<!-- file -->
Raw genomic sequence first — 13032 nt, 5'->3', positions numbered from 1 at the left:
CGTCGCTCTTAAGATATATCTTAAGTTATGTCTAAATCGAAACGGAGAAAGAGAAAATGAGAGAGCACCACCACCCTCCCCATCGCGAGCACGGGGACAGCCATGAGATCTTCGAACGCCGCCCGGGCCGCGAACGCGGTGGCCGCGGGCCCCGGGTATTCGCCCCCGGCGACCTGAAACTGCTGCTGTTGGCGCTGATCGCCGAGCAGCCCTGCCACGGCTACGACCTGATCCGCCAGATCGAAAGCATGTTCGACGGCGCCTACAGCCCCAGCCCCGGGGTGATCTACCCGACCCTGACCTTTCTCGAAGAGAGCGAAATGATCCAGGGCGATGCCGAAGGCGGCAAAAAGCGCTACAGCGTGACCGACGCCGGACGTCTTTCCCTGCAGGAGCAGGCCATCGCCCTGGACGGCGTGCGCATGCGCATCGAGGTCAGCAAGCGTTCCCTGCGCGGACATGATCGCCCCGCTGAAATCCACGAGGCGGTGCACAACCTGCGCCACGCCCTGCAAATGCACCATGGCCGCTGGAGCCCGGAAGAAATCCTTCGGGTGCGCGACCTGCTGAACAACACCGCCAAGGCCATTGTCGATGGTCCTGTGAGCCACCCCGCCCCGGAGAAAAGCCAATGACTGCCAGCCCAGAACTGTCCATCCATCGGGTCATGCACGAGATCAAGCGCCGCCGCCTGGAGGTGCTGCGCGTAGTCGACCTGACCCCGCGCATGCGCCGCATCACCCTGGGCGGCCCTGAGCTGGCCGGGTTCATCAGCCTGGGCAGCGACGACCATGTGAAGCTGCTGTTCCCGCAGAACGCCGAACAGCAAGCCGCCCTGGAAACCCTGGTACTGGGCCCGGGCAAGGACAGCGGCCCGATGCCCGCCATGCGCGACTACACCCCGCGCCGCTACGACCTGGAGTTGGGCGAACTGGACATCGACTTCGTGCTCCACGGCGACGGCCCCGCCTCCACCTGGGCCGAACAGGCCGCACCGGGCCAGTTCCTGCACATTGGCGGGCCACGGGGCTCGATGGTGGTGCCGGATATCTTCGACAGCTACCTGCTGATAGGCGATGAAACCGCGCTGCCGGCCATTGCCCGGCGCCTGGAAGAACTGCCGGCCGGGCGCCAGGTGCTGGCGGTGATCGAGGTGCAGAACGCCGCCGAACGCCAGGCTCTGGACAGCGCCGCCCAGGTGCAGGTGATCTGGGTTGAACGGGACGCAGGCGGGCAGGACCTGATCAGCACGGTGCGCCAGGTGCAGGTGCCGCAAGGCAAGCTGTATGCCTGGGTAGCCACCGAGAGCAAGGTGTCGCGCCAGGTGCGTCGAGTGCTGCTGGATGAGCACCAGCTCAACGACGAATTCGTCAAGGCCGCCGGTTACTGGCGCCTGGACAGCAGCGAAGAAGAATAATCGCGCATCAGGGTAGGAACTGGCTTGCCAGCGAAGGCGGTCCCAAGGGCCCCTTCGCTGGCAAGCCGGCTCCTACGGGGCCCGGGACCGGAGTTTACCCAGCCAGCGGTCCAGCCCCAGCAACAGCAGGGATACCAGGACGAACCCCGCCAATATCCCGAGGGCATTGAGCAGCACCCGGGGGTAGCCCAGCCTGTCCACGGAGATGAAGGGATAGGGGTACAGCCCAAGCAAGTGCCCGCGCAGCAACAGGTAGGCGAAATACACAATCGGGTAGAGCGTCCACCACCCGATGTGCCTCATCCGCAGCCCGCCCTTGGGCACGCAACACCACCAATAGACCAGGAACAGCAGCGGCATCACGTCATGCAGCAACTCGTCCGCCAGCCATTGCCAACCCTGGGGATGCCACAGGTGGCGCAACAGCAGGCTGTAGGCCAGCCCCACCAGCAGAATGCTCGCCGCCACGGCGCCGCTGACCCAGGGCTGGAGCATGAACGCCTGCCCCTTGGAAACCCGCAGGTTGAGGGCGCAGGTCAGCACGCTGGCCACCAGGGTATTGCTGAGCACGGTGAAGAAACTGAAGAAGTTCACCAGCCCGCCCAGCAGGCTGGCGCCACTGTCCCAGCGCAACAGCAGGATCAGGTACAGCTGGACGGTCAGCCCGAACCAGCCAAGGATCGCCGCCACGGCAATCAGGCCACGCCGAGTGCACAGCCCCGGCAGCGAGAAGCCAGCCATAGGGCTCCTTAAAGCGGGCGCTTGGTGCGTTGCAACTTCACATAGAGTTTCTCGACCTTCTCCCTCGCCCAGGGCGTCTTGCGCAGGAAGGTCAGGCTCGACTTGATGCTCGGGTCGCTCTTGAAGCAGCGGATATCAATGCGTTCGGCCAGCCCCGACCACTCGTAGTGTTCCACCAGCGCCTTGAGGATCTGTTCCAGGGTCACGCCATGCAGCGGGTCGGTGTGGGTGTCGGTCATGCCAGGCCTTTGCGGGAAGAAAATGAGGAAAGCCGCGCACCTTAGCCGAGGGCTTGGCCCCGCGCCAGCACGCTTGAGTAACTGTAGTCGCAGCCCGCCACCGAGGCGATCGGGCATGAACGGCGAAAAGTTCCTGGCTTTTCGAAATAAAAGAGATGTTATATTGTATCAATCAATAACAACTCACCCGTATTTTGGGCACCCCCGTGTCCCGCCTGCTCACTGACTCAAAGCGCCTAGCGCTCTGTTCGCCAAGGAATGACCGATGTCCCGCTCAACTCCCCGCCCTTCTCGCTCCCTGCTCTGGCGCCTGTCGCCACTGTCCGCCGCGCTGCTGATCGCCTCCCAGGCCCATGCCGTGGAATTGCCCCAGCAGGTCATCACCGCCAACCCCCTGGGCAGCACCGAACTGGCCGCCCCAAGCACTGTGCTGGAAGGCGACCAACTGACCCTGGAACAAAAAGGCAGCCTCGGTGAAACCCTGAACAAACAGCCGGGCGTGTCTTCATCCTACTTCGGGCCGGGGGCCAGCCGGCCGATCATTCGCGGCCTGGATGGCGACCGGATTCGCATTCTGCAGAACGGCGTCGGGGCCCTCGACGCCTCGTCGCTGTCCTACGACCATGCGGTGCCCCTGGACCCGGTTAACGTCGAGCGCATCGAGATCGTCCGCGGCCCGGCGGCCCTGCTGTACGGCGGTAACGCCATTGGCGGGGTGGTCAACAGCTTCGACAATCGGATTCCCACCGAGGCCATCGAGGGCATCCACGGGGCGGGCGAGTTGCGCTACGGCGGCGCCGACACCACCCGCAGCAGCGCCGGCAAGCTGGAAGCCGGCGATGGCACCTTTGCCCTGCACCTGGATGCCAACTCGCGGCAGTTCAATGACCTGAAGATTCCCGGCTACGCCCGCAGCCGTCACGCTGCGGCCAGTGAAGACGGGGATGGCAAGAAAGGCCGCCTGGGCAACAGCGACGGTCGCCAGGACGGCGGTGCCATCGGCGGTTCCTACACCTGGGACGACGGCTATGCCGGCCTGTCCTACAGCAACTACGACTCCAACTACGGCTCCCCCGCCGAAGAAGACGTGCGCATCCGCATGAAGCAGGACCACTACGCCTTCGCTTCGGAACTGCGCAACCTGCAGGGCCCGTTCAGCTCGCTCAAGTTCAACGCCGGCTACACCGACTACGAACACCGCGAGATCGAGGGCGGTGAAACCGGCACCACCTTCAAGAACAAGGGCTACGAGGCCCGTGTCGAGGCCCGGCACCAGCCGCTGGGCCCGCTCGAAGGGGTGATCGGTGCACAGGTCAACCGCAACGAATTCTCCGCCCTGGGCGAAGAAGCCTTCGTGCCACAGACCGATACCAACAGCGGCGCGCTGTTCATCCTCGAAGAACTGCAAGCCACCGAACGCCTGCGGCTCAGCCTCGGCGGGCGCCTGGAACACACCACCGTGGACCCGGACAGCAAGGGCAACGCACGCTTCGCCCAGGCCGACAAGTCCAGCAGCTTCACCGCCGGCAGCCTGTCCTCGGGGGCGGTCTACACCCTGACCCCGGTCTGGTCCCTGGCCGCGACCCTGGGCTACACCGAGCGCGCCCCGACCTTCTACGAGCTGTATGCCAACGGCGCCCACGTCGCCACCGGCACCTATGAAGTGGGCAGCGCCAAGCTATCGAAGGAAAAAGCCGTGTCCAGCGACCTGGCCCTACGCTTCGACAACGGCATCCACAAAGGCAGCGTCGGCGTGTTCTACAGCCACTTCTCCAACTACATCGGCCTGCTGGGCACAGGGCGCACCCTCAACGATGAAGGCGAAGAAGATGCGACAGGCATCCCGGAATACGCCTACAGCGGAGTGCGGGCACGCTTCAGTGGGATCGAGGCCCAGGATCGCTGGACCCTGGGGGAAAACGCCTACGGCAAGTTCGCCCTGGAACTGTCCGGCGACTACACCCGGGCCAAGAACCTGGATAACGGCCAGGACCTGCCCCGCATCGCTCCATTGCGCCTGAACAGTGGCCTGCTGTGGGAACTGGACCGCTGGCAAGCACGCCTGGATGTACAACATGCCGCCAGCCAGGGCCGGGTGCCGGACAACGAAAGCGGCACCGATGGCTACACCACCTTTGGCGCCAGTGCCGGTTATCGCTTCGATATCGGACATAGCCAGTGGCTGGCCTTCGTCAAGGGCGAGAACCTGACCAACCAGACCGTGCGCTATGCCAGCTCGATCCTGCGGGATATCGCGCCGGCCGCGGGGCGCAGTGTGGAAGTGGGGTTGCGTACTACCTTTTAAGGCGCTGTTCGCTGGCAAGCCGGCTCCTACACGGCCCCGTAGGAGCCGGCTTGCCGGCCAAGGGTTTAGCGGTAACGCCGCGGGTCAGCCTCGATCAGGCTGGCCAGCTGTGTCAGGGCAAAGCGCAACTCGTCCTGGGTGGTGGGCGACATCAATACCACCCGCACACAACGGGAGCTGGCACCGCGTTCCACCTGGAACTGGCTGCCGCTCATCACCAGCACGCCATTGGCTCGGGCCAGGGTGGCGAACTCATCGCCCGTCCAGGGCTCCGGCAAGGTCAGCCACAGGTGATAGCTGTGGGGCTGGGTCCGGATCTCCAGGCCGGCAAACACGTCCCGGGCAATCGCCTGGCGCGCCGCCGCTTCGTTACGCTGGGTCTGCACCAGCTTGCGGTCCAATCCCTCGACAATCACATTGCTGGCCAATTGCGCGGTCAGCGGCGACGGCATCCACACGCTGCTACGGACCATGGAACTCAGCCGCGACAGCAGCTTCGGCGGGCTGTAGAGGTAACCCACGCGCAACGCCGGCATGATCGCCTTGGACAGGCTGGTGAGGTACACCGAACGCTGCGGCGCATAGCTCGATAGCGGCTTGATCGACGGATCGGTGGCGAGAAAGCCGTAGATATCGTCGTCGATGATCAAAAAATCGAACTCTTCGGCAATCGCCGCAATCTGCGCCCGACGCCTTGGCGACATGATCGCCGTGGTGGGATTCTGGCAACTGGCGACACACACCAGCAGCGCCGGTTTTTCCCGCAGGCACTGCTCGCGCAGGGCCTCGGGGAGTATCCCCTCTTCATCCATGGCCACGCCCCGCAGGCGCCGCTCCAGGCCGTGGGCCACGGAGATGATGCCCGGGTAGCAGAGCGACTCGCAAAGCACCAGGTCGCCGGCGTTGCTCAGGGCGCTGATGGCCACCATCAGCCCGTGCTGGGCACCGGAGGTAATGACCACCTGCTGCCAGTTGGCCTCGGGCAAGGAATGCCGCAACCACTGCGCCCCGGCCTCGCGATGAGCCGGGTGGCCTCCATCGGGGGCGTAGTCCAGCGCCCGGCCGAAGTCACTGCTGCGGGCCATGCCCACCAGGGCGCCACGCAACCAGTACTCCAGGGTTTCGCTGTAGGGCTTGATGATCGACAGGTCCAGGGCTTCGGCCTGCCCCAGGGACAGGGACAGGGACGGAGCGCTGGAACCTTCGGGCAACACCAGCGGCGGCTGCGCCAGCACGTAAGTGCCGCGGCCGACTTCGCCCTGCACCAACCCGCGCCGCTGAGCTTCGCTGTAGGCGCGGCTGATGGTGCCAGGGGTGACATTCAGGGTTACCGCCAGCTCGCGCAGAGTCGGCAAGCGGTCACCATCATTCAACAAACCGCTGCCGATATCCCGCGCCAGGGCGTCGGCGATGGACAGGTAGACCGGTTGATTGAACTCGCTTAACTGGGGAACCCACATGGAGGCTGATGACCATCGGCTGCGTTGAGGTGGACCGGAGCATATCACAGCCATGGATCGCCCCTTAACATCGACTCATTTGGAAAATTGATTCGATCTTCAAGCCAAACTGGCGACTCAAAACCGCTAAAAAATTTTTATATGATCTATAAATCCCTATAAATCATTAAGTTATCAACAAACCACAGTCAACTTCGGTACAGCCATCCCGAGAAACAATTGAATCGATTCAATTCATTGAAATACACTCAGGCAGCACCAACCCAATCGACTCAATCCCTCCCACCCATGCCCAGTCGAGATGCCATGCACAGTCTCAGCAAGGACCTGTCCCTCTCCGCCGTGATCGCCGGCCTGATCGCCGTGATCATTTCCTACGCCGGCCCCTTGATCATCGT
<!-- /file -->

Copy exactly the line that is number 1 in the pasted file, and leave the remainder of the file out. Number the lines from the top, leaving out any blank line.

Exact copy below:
Raw genomic sequence first — 13032 nt, 5'->3', positions numbered from 1 at the left: